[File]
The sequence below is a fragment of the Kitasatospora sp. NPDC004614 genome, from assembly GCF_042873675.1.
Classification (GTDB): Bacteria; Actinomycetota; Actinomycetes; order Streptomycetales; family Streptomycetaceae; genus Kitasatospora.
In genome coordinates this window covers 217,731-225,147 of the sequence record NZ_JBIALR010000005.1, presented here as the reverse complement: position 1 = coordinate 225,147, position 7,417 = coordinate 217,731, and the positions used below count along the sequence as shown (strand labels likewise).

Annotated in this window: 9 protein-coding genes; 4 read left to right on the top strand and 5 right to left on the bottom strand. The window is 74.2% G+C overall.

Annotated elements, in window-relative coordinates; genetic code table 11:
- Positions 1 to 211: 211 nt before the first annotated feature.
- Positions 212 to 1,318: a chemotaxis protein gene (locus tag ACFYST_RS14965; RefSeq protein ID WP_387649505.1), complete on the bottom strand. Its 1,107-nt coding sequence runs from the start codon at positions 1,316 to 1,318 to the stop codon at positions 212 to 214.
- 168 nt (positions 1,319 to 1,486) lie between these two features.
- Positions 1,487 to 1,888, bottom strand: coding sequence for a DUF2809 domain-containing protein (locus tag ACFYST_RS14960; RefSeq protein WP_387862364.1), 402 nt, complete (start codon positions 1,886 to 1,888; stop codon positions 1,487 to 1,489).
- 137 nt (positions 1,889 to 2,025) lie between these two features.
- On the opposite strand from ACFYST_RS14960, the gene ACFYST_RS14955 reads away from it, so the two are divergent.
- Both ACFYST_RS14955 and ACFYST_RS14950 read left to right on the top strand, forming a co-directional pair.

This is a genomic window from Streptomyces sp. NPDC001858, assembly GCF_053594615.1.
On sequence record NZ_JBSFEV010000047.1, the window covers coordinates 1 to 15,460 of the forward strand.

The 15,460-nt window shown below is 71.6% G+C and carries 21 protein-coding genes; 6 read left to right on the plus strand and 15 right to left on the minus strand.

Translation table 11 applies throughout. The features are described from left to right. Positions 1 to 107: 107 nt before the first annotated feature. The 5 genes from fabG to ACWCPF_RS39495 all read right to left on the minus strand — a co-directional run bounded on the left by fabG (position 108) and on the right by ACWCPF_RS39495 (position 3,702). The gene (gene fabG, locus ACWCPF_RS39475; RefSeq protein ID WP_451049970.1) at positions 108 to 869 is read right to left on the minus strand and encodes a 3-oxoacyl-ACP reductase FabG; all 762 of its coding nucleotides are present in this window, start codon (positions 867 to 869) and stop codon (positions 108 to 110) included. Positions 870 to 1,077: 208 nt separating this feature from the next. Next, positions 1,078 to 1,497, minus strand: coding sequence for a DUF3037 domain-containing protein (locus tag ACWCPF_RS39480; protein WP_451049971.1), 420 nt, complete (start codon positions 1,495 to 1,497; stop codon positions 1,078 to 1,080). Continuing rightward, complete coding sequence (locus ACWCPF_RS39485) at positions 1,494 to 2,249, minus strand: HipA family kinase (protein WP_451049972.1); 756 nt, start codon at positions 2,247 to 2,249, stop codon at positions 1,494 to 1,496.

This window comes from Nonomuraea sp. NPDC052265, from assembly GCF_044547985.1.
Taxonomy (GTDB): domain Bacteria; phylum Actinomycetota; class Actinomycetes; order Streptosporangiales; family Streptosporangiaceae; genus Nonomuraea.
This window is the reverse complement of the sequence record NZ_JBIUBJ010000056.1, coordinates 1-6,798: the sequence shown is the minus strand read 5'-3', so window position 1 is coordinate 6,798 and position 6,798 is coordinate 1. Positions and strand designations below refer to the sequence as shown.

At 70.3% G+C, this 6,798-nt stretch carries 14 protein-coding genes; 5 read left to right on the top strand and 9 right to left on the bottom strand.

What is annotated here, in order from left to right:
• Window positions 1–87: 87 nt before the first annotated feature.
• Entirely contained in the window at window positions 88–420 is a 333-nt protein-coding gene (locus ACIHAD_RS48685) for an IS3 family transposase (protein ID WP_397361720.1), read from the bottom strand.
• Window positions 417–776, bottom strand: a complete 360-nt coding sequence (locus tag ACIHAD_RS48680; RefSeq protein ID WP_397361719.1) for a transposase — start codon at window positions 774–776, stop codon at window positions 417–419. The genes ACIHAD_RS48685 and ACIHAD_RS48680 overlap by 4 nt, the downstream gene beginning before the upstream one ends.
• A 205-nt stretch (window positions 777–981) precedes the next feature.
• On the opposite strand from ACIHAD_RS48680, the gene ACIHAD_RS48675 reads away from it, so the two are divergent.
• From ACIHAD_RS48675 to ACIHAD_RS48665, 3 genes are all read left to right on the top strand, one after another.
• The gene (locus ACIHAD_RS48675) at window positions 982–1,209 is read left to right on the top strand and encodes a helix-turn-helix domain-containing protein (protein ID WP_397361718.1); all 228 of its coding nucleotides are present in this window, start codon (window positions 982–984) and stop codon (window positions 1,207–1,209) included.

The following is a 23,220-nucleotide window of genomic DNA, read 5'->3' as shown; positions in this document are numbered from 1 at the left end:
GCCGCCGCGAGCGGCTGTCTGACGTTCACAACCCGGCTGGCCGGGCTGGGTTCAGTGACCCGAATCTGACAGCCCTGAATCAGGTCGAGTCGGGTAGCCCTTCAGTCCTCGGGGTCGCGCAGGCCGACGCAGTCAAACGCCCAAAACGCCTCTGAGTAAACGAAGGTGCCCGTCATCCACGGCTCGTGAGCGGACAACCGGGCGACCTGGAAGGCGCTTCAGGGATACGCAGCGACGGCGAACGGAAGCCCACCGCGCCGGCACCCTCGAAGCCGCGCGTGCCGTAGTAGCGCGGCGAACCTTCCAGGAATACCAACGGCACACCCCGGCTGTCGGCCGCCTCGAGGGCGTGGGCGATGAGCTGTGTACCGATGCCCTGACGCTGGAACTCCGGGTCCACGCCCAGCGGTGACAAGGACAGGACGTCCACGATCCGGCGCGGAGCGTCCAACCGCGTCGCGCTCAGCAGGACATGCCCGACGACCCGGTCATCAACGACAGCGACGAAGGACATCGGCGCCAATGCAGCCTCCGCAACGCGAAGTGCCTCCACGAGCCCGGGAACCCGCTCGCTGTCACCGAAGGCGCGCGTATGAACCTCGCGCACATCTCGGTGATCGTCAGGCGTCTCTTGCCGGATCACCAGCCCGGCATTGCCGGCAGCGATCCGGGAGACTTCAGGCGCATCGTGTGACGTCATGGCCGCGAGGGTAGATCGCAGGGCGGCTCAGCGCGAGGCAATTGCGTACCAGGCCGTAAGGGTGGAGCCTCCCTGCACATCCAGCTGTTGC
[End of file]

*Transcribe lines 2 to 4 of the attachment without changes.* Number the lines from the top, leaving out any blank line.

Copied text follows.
Classification (GTDB): Bacteria; Actinomycetota; Actinomycetes; order Streptomycetales; family Streptomycetaceae; genus Kitasatospora.
In genome coordinates this window covers 217,731-225,147 of the sequence record NZ_JBIALR010000005.1, presented here as the reverse complement: position 1 = coordinate 225,147, position 7,417 = coordinate 217,731, and the positions used below count along the sequence as shown (strand labels likewise).

Annotated in this window: 9 protein-coding genes; 4 read left to right on the top strand and 5 right to left on the bottom strand. The window is 74.2% G+C overall.